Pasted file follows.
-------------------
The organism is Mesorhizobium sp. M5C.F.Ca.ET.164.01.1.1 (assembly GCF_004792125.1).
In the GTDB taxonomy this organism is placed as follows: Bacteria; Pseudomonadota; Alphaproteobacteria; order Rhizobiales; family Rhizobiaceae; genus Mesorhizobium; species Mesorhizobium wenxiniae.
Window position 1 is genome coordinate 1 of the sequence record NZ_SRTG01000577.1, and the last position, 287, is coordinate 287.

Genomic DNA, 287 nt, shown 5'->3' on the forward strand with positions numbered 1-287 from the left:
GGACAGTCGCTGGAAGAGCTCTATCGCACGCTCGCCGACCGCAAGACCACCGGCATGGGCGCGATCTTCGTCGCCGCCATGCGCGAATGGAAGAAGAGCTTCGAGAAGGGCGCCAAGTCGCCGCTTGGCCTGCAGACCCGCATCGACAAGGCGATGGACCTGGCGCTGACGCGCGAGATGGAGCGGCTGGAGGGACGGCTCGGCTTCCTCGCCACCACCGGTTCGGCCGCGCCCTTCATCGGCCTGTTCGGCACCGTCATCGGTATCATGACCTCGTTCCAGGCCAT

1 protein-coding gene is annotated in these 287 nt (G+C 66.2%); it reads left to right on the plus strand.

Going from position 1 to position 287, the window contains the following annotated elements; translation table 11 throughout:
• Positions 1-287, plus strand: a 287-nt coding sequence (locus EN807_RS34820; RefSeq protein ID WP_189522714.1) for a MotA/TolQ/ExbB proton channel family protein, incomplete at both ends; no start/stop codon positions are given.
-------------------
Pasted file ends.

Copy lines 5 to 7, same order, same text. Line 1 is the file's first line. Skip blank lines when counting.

GGACAGTCGCTGGAAGAGCTCTATCGCACGCTCGCCGACCGCAAGACCACCGGCATGGGCGCGATCTTCGTCGCCGCCATGCGCGAATGGAAGAAGAGCTTCGAGAAGGGCGCCAAGTCGCCGCTTGGCCTGCAGACCCGCATCGACAAGGCGATGGACCTGGCGCTGACGCGCGAGATGGAGCGGCTGGAGGGACGGCTCGGCTTCCTCGCCACCACCGGTTCGGCCGCGCCCTTCATCGGCCTGTTCGGCACCGTCATCGGTATCATGACCTCGTTCCAGGCCAT

1 protein-coding gene is annotated in these 287 nt (G+C 66.2%); it reads left to right on the plus strand.

Going from position 1 to position 287, the window contains the following annotated elements; translation table 11 throughout: